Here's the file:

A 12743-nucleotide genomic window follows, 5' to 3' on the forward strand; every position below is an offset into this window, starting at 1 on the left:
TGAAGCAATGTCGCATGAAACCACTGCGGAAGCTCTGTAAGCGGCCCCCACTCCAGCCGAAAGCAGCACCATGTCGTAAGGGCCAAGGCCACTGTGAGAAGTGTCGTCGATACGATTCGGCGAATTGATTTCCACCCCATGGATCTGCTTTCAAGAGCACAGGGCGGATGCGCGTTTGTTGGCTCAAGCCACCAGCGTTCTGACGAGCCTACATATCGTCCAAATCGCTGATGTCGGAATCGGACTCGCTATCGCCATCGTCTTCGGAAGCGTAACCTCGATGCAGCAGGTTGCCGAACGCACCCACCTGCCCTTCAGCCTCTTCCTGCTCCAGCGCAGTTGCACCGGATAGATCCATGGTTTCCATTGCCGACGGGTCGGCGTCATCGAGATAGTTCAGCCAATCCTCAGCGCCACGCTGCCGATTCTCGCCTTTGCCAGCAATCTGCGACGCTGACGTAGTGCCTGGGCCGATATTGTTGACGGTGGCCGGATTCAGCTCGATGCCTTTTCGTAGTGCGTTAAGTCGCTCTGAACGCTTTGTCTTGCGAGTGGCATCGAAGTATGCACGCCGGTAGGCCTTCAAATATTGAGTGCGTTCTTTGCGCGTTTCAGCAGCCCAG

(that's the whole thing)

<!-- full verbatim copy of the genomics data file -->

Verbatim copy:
A 12743-nucleotide genomic window follows, 5' to 3' on the forward strand; every position below is an offset into this window, starting at 1 on the left:
TGAAGCAATGTCGCATGAAACCACTGCGGAAGCTCTGTAAGCGGCCCCCACTCCAGCCGAAAGCAGCACCATGTCGTAAGGGCCAAGGCCACTGTGAGAAGTGTCGTCGATACGATTCGGCGAATTGATTTCCACCCCATGGATCTGCTTTCAAGAGCACAGGGCGGATGCGCGTTTGTTGGCTCAAGCCACCAGCGTTCTGACGAGCCTACATATCGTCCAAATCGCTGATGTCGGAATCGGACTCGCTATCGCCATCGTCTTCGGAAGCGTAACCTCGATGCAGCAGGTTGCCGAACGCACCCACCTGCCCTTCAGCCTCTTCCTGCTCCAGCGCAGTTGCACCGGATAGATCCATGGTTTCCATTGCCGACGGGTCGGCGTCATCGAGATAGTTCAGCCAATCCTCAGCGCCACGCTGCCGATTCTCGCCTTTGCCAGCAATCTGCGACGCTGACGTAGTGCCTGGGCCGATATTGTTGACGGTGGCCGGATTCAGCTCGATGCCTTTTCGTAGTGCGTTAAGTCGCTCTGAACGCTTTGTCTTGCGAGTGGCATCGAAGTATGCACGCCGGTAGGCCTTCAAATATTGAGTGCGTTCTTTGCGCGTTTCAGCAGCCCAG